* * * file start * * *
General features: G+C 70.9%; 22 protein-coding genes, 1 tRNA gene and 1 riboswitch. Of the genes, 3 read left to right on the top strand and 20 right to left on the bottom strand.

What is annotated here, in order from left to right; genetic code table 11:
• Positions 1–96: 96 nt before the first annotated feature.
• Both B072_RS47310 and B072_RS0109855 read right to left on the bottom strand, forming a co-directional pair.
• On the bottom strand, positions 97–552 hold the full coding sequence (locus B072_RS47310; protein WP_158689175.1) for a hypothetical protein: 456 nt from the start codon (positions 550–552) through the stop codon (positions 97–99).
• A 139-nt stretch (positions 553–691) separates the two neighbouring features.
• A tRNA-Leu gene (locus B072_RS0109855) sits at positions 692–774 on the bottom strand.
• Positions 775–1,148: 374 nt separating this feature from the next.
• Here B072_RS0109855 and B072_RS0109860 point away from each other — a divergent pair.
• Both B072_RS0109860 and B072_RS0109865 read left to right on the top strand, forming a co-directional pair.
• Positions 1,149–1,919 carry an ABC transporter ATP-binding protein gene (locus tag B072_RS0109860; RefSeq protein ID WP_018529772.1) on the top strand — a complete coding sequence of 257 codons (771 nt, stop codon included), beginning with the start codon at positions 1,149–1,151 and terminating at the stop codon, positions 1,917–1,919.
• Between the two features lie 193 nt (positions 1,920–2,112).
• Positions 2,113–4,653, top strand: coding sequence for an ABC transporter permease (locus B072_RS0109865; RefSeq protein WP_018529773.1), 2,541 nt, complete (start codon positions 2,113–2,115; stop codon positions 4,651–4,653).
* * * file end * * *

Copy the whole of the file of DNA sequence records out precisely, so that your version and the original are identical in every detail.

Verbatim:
General features: G+C 70.9%; 22 protein-coding genes, 1 tRNA gene and 1 riboswitch. Of the genes, 3 read left to right on the top strand and 20 right to left on the bottom strand.

What is annotated here, in order from left to right; genetic code table 11:
• Positions 1–96: 96 nt before the first annotated feature.
• Both B072_RS47310 and B072_RS0109855 read right to left on the bottom strand, forming a co-directional pair.
• On the bottom strand, positions 97–552 hold the full coding sequence (locus B072_RS47310; protein WP_158689175.1) for a hypothetical protein: 456 nt from the start codon (positions 550–552) through the stop codon (positions 97–99).
• A 139-nt stretch (positions 553–691) separates the two neighbouring features.
• A tRNA-Leu gene (locus B072_RS0109855) sits at positions 692–774 on the bottom strand.
• Positions 775–1,148: 374 nt separating this feature from the next.
• Here B072_RS0109855 and B072_RS0109860 point away from each other — a divergent pair.
• Both B072_RS0109860 and B072_RS0109865 read left to right on the top strand, forming a co-directional pair.
• Positions 1,149–1,919 carry an ABC transporter ATP-binding protein gene (locus tag B072_RS0109860; RefSeq protein ID WP_018529772.1) on the top strand — a complete coding sequence of 257 codons (771 nt, stop codon included), beginning with the start codon at positions 1,149–1,151 and terminating at the stop codon, positions 1,917–1,919.
• Between the two features lie 193 nt (positions 1,920–2,112).
• Positions 2,113–4,653, top strand: coding sequence for an ABC transporter permease (locus B072_RS0109865; RefSeq protein WP_018529773.1), 2,541 nt, complete (start codon positions 2,113–2,115; stop codon positions 4,651–4,653).